Successful pregnancy and delivery achieved following intracytoplasmic sperm injection using teratozoospermic sperm exhibiting marked dysplasia of the fibrous sheath: a case report

Masato Saito, Takayuki Tatsumi, Takashi Nakasuji, Megumi Ibayashi, Tatsuya Harada, Tohru Mutoh, Chizuru Ito, Akira Komiya, Kenichiro Hiraoka, Kiyotaka Kawai

Abstract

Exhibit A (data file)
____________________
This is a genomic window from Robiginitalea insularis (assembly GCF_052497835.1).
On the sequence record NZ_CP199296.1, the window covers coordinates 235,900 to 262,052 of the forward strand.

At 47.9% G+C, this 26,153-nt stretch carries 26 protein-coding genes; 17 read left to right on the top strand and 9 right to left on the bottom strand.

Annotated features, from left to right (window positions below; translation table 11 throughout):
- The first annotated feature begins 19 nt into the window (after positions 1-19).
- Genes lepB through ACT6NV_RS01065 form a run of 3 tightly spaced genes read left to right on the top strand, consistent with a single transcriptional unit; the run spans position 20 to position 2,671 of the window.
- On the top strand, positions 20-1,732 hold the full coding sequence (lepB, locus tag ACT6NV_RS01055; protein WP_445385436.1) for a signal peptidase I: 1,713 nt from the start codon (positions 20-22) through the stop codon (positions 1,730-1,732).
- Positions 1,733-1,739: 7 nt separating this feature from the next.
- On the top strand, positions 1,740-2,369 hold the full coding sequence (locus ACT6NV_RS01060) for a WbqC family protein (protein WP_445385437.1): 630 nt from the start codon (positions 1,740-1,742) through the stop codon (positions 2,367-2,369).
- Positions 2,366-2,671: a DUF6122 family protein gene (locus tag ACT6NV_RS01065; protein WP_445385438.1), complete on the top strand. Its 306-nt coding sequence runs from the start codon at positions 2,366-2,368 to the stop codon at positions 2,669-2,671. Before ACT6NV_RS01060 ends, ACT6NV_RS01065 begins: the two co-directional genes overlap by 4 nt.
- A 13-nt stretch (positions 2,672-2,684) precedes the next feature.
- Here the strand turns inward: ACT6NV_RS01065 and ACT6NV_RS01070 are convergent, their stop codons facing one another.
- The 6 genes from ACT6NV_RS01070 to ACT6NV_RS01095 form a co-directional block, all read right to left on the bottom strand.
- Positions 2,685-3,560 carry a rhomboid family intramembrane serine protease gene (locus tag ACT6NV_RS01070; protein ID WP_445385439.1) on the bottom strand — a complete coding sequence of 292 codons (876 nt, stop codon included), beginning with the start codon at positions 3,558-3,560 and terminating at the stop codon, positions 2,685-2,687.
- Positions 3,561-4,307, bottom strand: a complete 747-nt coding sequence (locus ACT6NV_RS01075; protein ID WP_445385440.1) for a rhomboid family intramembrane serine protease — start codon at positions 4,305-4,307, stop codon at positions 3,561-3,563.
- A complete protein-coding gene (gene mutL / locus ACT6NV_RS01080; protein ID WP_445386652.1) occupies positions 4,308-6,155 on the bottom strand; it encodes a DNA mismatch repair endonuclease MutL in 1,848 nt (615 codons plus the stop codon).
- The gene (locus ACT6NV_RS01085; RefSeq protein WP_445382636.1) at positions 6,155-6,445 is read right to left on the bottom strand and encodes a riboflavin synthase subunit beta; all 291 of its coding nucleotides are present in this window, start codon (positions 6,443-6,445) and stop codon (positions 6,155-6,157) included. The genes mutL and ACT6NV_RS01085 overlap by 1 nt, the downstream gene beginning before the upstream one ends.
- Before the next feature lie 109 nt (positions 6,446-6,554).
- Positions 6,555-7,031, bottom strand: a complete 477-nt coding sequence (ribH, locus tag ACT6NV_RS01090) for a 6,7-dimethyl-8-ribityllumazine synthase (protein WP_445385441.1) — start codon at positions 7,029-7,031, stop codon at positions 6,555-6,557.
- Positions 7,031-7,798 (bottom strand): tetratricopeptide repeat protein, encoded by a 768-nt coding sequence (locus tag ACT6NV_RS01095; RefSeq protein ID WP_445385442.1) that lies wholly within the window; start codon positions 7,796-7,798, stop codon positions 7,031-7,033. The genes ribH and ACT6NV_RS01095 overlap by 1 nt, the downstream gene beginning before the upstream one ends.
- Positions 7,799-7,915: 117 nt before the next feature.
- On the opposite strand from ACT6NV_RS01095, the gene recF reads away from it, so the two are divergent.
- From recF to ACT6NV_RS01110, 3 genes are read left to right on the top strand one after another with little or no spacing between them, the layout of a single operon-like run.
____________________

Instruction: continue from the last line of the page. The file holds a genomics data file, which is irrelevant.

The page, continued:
A husband and his wife, both 34 years old, consulted our clinic because of primary infertility. Sperm analysis revealed that the sperm concentration, motility, and progressive motility were (42.8±22.8)×106/mL, 23.3%±12.2%, and 12.9%±6.1%, respectively. Based on Krugar strict morphology criteria, 100% of the sperm were teratozoospermic, with 7.9% DNA fragmentation index. Observation of the sperm under a transmission electron microscope revealed that most parts of the fibrous sheath (FS) surrounding the tails of the sperm were missing from midway through the principal piece to the end piece, although the sperm’s heads, necks and midpieces were morphologically normal. To collect oocytes, the gonadotropin-releasing hormone antagonist protocol was carried out, and 7 oocytes were retrieved. Intracytoplasmic sperm injection (ICSI) was performed for all the teratozoospermic sperm. Of the 7 oocytes, 3 were fertilized, and one 8-cell embryo and 2 expanded blastocysts were vitrified. Although repeated transfers of expanded blastocysts resulted in no implantation, one 8-cell embryo transfer in a hormone replacement therapy cycle led to pregnancy. The pregnancy using an 8-cell vitrified embryo resulted in the delivery of a healthy female baby at 38 weeks of gestation. No congenital malformations were found until 28 days after birth. Our results demonstrated that healthy birth could be achieved following the transfer of an embryo derived from ICSI using teratozoospermic sperm exhibiting the dysplasia of the fibrous sheath (DFS). Furthermore, while the previous reports on DFS have not investigated male infertility, we evaluated sperms from various aspects such as Kruger sperm function test, chromatin dispersion test, electron microscopy findings, time-lapse images of the obtained embryos, and concluded that ICSI could be desirable as a treatment policy for DFS.

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